Will the US remain silent about Russia’s expansionism?
That doesn’t bother Americans. Israel and the safety of this regime are the only interests that Americans are concerned with; meanwhile, to Americans Russia is no enemy to Israel so their interests never come into conflict. At the end of the day, Russians and the Zionist regime are allies; something that Israel knows well! They have elevated their recent concerns about Turkey; therefore, neither Russia nor Turkey is a matter of concern to Israel. Now the question is that what we are doing here.
Their analysis goes like; I get this, you get that, fair and square; but what about Iran?! We want our share too. After all, Iran has been present and has made investment in the region, Syria and Lebanon for over thirty years, for God’s sake; not only financial, but also spiritual investment.
We have to move forward within the framework of the Islamic Republic; this is the answer. Despite all the superficial analyses that we hear every now and then on Iran’s role in Syria, I have to stress that Iran enjoys an astute discernment and never lands itself in trouble for the interests of other countries.
So, how can we achieve our goals?
We have already reached some of our goals. What I said so far was a preface to argue that we do not, and cannot, have any strategic partnership with Russia and Turkey in any fields. We do not have any strategic allies at all and although it might result in a vulnerable Iran, in a way it strengthens the foundations of the country and strikes terror into the hearts of our enemies. In fact, this is a perplexing model that has puzzled our rivals.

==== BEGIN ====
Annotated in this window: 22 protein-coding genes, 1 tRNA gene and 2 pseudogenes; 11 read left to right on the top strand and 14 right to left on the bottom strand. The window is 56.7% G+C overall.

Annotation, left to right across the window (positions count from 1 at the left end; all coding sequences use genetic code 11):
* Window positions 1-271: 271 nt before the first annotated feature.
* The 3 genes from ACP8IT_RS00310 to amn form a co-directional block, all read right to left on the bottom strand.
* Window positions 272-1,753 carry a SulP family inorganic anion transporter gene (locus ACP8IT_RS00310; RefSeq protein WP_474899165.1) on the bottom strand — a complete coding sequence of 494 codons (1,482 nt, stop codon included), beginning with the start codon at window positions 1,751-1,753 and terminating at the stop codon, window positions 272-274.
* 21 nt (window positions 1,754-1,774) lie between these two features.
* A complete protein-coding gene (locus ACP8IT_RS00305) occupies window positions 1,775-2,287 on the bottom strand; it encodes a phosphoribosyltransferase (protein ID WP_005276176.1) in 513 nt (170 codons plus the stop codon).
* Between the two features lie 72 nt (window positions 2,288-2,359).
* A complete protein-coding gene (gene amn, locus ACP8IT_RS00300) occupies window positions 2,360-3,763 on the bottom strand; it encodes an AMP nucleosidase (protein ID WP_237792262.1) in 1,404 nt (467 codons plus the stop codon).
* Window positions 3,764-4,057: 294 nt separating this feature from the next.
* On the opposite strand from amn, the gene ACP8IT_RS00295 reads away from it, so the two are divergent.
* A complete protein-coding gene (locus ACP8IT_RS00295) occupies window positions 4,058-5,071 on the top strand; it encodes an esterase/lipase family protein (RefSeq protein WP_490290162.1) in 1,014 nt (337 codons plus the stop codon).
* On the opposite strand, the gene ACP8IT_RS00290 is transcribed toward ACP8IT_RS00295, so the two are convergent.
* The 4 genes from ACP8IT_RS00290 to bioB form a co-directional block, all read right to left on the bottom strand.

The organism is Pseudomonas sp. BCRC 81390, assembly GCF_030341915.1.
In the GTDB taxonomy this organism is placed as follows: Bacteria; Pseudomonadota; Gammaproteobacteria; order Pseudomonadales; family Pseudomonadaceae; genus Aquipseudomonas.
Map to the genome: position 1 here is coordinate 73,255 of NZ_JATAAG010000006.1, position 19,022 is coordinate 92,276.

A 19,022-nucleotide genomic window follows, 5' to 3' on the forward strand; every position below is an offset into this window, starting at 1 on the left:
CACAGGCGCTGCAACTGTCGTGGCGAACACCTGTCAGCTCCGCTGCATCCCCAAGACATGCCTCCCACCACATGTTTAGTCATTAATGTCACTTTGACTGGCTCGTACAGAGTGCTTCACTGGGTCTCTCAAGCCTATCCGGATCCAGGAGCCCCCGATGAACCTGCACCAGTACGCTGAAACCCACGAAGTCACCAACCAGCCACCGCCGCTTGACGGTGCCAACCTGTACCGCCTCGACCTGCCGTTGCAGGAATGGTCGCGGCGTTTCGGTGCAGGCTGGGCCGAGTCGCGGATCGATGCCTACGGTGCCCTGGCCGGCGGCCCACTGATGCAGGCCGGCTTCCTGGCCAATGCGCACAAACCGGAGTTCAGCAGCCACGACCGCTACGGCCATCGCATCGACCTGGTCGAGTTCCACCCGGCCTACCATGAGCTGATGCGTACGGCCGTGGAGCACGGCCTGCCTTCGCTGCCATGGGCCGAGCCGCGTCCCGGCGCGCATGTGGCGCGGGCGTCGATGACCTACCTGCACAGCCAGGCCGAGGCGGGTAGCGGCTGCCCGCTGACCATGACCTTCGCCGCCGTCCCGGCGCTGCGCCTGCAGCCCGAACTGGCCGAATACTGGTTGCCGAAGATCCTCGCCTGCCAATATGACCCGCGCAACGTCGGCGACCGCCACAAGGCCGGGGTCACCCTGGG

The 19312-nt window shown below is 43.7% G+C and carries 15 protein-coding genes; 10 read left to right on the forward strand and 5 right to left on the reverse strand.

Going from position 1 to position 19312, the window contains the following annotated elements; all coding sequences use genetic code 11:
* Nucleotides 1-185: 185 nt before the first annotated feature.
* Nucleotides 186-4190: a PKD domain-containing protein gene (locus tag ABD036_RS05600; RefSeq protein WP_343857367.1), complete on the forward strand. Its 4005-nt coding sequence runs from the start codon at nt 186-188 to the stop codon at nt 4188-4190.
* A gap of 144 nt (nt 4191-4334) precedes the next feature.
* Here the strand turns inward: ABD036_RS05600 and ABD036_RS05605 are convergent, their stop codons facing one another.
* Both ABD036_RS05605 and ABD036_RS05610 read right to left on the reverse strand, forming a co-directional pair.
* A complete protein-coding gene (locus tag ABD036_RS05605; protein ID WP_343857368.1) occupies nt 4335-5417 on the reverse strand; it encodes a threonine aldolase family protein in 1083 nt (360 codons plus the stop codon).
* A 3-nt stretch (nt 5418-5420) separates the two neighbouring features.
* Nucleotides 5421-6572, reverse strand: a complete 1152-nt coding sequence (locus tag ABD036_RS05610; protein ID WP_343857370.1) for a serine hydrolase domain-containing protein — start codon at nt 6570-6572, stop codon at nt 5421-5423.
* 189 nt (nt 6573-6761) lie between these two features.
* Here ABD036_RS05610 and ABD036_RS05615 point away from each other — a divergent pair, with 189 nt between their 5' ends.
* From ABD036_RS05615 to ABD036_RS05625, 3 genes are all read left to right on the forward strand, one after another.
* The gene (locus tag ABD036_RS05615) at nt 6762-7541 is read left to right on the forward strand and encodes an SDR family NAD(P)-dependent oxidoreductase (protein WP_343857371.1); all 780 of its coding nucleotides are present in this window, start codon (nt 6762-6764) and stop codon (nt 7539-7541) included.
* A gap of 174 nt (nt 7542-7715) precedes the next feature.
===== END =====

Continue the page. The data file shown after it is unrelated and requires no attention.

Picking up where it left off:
Iran does not, and cannot, have any strategic partnership with Russia and Turkey in any fields.
We do not have any strategic allies at all.
To give a comprehensive answer, I might say that our major problem does not lie outside our borders. It is here, inside the country. I am afraid to admit that in Iran we have some toxic political and intellectual currents that describe ‘becoming like North Korea’ as being Revolutionary. Their definition of Revolutionarism has been left intact since 36 years ago. We say that North Korea is isolated and abandoned; they say that it is nuclear! What is the use of being nuclear? Nuclear weapons of Soviet Union were several times greater than North Korea’s; but were they helpful when it began to disintegrate? We have to be highly alert to prevent such schools of thought from isolating Iran and pushing the country into the corner because, if so, we would be highly susceptible.
Being excluded from the international community is not an appropriate way of being revolutionary.
It is our strong point that while maintaining our positions we have managed to cling to our place in the international community. This is at a time though, many countries dissipated colossal amount of money for isolating and pushing Iran to the corners, but to no avail. In fact, they approached their goals a few years ago. We have to accept that if it was not for the 2013 presidential elections, those who were determined to isolate and craft a North Korea out of Iran would have reached their goals. Being excluded from the international community is not an appropriate way of actualizing Revolutionarism. Thankfully enough, Iranian authorities are of great insight and understand that isolation is tantamount to susceptibility.
Do you mean some political currents inside the country are impeding the progress of foreign policy and try to raise tensions and isolate Iran?
In 2007, [Zbigniew] Brzezinski said that the US foreign policy would be put up for auction in the Congress. The political current which is willing to invest higher, buys the bigger piece of the foreign policy cake. According to this, and with regard to the recent developments in the country after the implementation of Joint Comprehensive Plan of Action (JCPOA), and noting that they are provoking disputes in the country over every trivial issue, it becomes apparent that some individuals are pursuing such harmful goals. They, who have all kinds of media at their service, express their opposition with everything that can open up the doors of international community towards Iran. Joining the Financial Action Task Force (FATF) is the most recent example. All the opposing statements and exaggerations were aimed at marring FATF.
Iran’s foreign policy and economic diplomacy have become hostages of domestic policy.